How We’re Being Pushed To Consume Dairy, Even Though We Know Better

In grocery stores – less dairy

 Have you noticed that dairy products have come into question lately? Billboards displaying celebrities with milk mustaches are no longer ubiquitous. The dairy aisle of grocery stores now consists largely of dairy-free milks, yogurts, creamers, and even cheeses. What’s going on? Are we waking up to the fact that humans are the only mammals that drink another mammal’s milk? Are we rethinking the habit of consuming another mammal’s secretions in food and drink for the entirety of our adult lives, instead of weaning off of it at children? Is it really true that we can lower our saturated fat and cholesterol intake by choosing non-dairy products?

In restaurants, even more dairy

But hang on a second. Head into any fast food restaurants and you’ll be greeted by ads for “double cheese” on burgers, “nacho cheese” on fries, “triple cheese” on tacos, “extra cheesy” quesadillas, “cheese-stuffed” pizza crusts, a whole pound of cheese on just one pizza, extra-large dairy drinks like milkshakes and cappuccinos, and even gourmet cheeses on soups and salads! It’s very difficult to go into a fast food restaurant (or any restaurant, for that matter) and find something on the menu that doesn’t have contain any milk, cheese, sour cream, or yogurt.

The other night, during a 10-minute break on an 18-hour nursing shift, I went to a fast food drive through to pick up something quick to eat. I ordered two bean burritos with no cheese, and a side of chips with no cheese. I paid for the order and then started eating one of the burritos while driving back to work. It tasted a bit odd to me, so I turned on my overhead light and looked inside the bag of food. Both burritos had cheese in them, and my chips had a side of nacho cheese. Not only was there no choice of food on the menu without cheese, I still got cheese even though I requested “no cheese.”

What’s happening here?

It may be true that the general public is beginning to understand the health benefits of eliminating dairy. However, our fast food options, which make eating cheap, fast, and often too convenient to pass up, have either not received this message or are simply uninterested. Maybe the explanation for both of those possibilities is because our government is rewarding fast food companies for selling more dairy products. Could it be?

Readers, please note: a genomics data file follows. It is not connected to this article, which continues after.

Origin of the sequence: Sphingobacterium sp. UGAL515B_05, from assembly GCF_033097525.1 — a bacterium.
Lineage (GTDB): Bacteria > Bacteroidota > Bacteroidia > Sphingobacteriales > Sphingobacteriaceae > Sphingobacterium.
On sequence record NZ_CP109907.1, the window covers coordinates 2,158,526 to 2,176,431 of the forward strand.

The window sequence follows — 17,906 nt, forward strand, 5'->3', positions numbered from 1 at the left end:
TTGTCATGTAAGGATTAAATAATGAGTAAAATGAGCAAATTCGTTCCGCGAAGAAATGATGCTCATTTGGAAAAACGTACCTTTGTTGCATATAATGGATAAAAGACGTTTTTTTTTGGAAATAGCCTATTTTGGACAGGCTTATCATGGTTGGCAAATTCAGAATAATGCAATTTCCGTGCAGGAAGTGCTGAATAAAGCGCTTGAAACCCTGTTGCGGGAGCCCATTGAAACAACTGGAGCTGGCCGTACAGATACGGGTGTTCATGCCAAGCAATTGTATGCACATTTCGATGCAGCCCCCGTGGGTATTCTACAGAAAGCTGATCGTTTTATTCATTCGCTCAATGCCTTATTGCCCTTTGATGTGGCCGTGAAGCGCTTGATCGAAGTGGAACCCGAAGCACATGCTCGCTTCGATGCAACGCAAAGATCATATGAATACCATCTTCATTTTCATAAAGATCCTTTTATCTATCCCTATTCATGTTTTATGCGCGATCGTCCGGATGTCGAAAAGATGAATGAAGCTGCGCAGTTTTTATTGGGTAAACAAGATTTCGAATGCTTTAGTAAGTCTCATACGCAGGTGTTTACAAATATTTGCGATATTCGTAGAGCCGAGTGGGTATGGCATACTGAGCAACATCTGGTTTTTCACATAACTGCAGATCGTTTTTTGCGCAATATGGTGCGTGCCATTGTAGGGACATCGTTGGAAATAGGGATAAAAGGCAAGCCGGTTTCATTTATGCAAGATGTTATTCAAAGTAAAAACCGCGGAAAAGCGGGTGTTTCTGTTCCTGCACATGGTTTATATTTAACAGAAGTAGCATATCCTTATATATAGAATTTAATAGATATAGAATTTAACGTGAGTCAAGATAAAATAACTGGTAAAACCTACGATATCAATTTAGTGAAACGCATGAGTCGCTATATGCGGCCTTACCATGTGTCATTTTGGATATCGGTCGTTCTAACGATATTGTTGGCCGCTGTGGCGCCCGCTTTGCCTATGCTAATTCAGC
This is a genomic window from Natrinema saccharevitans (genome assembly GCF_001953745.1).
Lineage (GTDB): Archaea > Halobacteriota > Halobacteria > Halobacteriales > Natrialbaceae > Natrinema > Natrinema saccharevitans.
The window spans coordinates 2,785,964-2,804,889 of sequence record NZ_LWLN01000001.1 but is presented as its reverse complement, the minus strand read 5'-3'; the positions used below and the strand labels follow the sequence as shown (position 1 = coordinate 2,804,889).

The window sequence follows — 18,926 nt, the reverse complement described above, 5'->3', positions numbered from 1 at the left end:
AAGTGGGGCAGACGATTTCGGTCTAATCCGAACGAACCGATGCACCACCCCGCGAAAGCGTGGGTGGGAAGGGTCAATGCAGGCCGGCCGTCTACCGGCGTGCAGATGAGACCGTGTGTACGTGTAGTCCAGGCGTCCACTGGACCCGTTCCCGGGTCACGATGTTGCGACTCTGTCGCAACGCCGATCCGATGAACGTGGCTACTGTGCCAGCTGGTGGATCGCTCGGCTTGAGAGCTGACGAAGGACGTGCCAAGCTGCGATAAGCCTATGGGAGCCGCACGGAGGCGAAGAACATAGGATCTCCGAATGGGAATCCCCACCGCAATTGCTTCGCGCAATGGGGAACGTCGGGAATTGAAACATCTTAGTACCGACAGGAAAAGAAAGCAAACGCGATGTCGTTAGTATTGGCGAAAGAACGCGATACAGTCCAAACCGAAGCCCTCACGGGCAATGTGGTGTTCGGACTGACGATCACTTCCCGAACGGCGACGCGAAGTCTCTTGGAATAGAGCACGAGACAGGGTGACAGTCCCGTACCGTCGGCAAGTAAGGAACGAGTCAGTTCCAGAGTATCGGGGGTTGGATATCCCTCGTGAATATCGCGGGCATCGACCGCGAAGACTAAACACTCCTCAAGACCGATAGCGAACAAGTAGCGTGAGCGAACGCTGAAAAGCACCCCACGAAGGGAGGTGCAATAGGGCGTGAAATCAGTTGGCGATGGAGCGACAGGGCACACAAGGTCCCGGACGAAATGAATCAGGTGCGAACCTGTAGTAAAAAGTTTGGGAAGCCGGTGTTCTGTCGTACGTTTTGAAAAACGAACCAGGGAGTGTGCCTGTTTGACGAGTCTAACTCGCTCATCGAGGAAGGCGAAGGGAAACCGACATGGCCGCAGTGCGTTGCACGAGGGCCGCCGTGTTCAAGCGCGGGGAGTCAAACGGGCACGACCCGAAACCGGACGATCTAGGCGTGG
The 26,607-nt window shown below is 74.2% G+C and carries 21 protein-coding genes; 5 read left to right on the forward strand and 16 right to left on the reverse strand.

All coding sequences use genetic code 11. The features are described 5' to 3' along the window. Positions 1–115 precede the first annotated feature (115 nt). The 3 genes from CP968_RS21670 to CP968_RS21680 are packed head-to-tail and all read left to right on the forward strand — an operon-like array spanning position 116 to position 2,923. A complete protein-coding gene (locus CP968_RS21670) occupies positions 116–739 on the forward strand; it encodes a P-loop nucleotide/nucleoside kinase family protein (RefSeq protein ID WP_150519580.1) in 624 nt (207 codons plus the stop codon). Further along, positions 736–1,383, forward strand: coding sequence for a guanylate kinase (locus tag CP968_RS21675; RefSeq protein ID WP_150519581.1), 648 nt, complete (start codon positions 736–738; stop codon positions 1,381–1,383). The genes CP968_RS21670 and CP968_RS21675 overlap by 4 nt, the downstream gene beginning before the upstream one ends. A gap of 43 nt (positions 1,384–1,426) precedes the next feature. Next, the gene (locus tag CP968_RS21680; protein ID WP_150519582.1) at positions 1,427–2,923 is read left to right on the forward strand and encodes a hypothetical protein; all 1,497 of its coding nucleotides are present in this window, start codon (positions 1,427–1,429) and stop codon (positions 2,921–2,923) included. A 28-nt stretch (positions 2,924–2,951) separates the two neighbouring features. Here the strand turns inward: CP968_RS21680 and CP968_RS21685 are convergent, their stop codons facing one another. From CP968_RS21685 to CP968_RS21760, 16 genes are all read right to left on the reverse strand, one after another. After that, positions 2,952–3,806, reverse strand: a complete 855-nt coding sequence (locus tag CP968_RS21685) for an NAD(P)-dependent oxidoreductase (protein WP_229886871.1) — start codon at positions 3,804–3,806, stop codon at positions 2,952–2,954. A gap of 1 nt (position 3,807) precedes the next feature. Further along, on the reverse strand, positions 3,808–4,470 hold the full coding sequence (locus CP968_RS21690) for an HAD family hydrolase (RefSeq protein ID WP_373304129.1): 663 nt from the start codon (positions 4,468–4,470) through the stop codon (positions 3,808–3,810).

As of April 2, 2018, anyone eating an item off of the McDonald’s menu may be eating more dairy products than before. The slices of cheese on breakfast sandwiches and burgers just got 30% bigger. The menu of sweet coffee drinks made with dairy just got longer.

The USDA, specifically the DMI or Dairy Management Inc., is actively working in partnership with McDonald’s to increase the use of dairy in their food products. According to the Physician’s Committee for Responsible Medicine,

“DMI is funded by the USDA-managed dairy ‘checkoff’ program, which collects money from milk producers to promote and boost dairy sales. DMI spends millions of dollars a year working with fast-food restaurants to develop cheesy, high-fat products and push them on the American public.”

Sounds shocking, but it’s not a new phenomenon. In fact, Wendy’s, Taco Bell, and Pizza Hut have all had the same “assistance” from DMI.

What you can do

Ordering something healthy from some fast food menus just got 30% more difficult, thanks to the assistance of government involvement, and most of us aren’t any wiser for it, until now. We’ve always known that fast food doesn’t support our health goals, but now that we know that the government actively contributes to the increase in disease-promoting ingredients, it’s time to fight back. How? The best way is to return to the what’s always been best for you: whole, plant-based foods.

Fruits, vegetables, nuts, and seeds. They often come in their own biodegradable packages, travel well, don’t need preservative or refrigeration, and contain thousands of micronutrients that our bodies crave. Keep a few of these in a small cooler, in your purse, or your car console, and the next time you’re on the road and feeling hungry, be well-prepared enough to drive right past those fast food restaurants.



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Carissa Vukovich

Carissa Vukovich is a registered nurse, a certified personal trainer, a health coach with an emphasis in whole food, plant-based nutrition, leads Diabetes Undone Workshops for Life & Health, and is a member of the Health Education Ministry at Holy Trinity Parish. When she is not working, Carissa likes to read, spend time with her family and friends, cook, and strength train with kettlebells or explore new mountain bike trails.

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